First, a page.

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Martin Benson
Born 10 August 1918(1918-08-10)
London, England, United Kingdom
Died 28 February 2010 (aged 91)
Buckinghamshire, England
Occupation Actor
Years active 1947–2005
Spouse(s) Joy Benson (?–2010) (his death)

Martin Benson (10 August 1918 – 28 February 2010)[1] was an English-born actor, who appeared in films, theatre and television. He appeared in both British and Hollywood productions. He is remembered for his role as the Kralaholme in the original London production of The King and I a role he recreated in the Oscar winning film version.

Appearing in films for over six decades, Benson played mostly supporting characters or villains. His films include The Blind Goddess (1948), Wheel of Fate (1953), Interpol (1957), The Strange World of Planet X (1958), Once More, with Feeling! (1959), Exodus (1960), Five Golden Hours (1961), A Shot in the Dark (1964), Pope Joan (1972), The Sea Wolves (1980) and Angela's Ashes (1999). He also had an uncredited role in MGM's hit historical film, Ivanhoe, and in 1963 he acted in another historic film, as Ramos in Cleopatra (which also starred Elizabeth Taylor).

A versatile actor, Benson played dramatic roles, such as Ali in Killers of Kilimanjaro (1959) and comedic roles, such as Maurice the extortionist in A Shot in the Dark.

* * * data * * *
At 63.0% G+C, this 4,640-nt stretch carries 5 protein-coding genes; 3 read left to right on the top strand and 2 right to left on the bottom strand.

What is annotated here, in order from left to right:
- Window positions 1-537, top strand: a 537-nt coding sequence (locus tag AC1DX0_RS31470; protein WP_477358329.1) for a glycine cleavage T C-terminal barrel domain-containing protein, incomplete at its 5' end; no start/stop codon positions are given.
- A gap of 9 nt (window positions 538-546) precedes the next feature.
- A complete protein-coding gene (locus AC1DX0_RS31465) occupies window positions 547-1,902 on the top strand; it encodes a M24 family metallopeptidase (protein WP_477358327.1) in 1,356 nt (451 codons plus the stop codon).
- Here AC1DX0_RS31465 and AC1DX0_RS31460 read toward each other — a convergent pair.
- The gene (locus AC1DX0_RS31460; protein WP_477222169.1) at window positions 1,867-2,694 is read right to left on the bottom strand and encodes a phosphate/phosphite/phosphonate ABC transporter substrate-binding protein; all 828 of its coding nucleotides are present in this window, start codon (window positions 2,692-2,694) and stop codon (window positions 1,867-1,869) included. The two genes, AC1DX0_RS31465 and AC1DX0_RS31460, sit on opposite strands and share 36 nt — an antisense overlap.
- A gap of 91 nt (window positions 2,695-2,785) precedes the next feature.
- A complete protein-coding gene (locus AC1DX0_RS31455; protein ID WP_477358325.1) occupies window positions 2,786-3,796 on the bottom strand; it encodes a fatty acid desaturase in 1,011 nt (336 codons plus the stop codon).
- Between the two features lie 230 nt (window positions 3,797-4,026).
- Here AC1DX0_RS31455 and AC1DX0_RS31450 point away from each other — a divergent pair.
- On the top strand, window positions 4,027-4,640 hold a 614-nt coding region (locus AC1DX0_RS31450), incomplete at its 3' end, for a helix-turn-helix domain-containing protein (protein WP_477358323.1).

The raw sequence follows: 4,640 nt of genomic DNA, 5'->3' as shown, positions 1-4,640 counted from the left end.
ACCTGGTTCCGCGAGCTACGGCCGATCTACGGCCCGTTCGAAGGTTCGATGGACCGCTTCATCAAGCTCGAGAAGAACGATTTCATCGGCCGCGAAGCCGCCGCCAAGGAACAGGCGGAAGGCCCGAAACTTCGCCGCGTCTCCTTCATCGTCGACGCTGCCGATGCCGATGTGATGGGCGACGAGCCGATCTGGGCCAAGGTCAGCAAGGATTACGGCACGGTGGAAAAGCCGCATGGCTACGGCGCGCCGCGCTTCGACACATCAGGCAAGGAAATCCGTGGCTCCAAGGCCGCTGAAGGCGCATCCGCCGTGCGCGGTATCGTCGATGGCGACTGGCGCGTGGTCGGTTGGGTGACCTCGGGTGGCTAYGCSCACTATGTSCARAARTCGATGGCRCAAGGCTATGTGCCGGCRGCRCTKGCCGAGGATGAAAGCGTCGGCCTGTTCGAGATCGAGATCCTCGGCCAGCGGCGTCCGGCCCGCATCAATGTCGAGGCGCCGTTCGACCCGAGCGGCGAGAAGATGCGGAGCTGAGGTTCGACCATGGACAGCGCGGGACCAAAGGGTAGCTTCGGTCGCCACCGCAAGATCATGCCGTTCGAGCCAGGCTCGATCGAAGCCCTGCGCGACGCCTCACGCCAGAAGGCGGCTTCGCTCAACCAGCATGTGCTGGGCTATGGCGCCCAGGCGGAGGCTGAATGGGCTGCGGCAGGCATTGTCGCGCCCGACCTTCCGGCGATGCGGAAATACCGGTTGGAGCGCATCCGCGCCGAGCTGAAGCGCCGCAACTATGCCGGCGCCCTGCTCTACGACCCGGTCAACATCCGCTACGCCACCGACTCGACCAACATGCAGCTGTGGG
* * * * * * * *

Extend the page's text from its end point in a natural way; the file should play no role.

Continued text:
In 1964 he appeared in what is arguably his most memorable role, as Mr. Solo, the gangster who refused to take part in the title villain's plan and is later shot by his henchman Oddjob in the James Bond film, Goldfinger.

He also appeared in many roles on television. In 1957 he made a guest appearance on The Jack Benny Show. In the same year he played the recurring character the Duke de Medici in the children's adventure series "Sword of Freedom". In 1981 he appeared in the television production of 'The Hitch Hiker's Guide to the Galaxy', albeit unrecognisable under the heavy make-up and costume of Prostetnic Vogon Jeltz, leader of the Vogon fleet sent to destroy Earth. His last appearance was in the TV series, Casualty in 2005.

Benson died in his sleep on 28 February, 2010, from natural causes, aged 91 at his home in Buckinghamshire, England.

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